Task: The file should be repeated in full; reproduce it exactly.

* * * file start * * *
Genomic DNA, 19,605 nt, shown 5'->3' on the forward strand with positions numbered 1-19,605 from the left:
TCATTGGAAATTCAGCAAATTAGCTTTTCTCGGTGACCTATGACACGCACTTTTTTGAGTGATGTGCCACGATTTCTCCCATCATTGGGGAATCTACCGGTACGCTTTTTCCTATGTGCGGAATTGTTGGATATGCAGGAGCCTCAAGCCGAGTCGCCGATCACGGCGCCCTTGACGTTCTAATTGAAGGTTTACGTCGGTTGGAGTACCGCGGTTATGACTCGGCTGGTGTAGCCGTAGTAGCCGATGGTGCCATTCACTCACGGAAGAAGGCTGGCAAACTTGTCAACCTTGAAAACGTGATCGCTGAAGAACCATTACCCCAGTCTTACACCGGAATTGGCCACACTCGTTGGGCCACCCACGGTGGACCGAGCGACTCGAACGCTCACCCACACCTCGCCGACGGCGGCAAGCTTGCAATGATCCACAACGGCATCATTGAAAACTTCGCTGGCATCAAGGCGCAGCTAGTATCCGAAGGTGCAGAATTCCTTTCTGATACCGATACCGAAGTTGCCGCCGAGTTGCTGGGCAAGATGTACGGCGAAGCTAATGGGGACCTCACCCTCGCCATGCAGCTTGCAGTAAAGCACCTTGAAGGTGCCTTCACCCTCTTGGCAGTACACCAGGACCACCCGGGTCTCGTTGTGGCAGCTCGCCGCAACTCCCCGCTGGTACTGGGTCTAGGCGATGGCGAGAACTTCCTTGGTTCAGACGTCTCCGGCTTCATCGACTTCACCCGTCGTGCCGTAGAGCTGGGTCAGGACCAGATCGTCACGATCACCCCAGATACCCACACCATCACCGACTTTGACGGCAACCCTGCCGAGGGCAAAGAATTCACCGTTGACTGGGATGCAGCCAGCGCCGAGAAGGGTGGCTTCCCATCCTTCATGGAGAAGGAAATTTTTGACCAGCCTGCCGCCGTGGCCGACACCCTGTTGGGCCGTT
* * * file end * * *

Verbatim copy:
Genomic DNA, 19,605 nt, shown 5'->3' on the forward strand with positions numbered 1-19,605 from the left:
TCATTGGAAATTCAGCAAATTAGCTTTTCTCGGTGACCTATGACACGCACTTTTTTGAGTGATGTGCCACGATTTCTCCCATCATTGGGGAATCTACCGGTACGCTTTTTCCTATGTGCGGAATTGTTGGATATGCAGGAGCCTCAAGCCGAGTCGCCGATCACGGCGCCCTTGACGTTCTAATTGAAGGTTTACGTCGGTTGGAGTACCGCGGTTATGACTCGGCTGGTGTAGCCGTAGTAGCCGATGGTGCCATTCACTCACGGAAGAAGGCTGGCAAACTTGTCAACCTTGAAAACGTGATCGCTGAAGAACCATTACCCCAGTCTTACACCGGAATTGGCCACACTCGTTGGGCCACCCACGGTGGACCGAGCGACTCGAACGCTCACCCACACCTCGCCGACGGCGGCAAGCTTGCAATGATCCACAACGGCATCATTGAAAACTTCGCTGGCATCAAGGCGCAGCTAGTATCCGAAGGTGCAGAATTCCTTTCTGATACCGATACCGAAGTTGCCGCCGAGTTGCTGGGCAAGATGTACGGCGAAGCTAATGGGGACCTCACCCTCGCCATGCAGCTTGCAGTAAAGCACCTTGAAGGTGCCTTCACCCTCTTGGCAGTACACCAGGACCACCCGGGTCTCGTTGTGGCAGCTCGCCGCAACTCCCCGCTGGTACTGGGTCTAGGCGATGGCGAGAACTTCCTTGGTTCAGACGTCTCCGGCTTCATCGACTTCACCCGTCGTGCCGTAGAGCTGGGTCAGGACCAGATCGTCACGATCACCCCAGATACCCACACCATCACCGACTTTGACGGCAACCCTGCCGAGGGCAAAGAATTCACCGTTGACTGGGATGCAGCCAGCGCCGAGAAGGGTGGCTTCCCATCCTTCATGGAGAAGGAAATTTTTGACCAGCCTGCCGCCGTGGCCGACACCCTGTTGGGCCGTT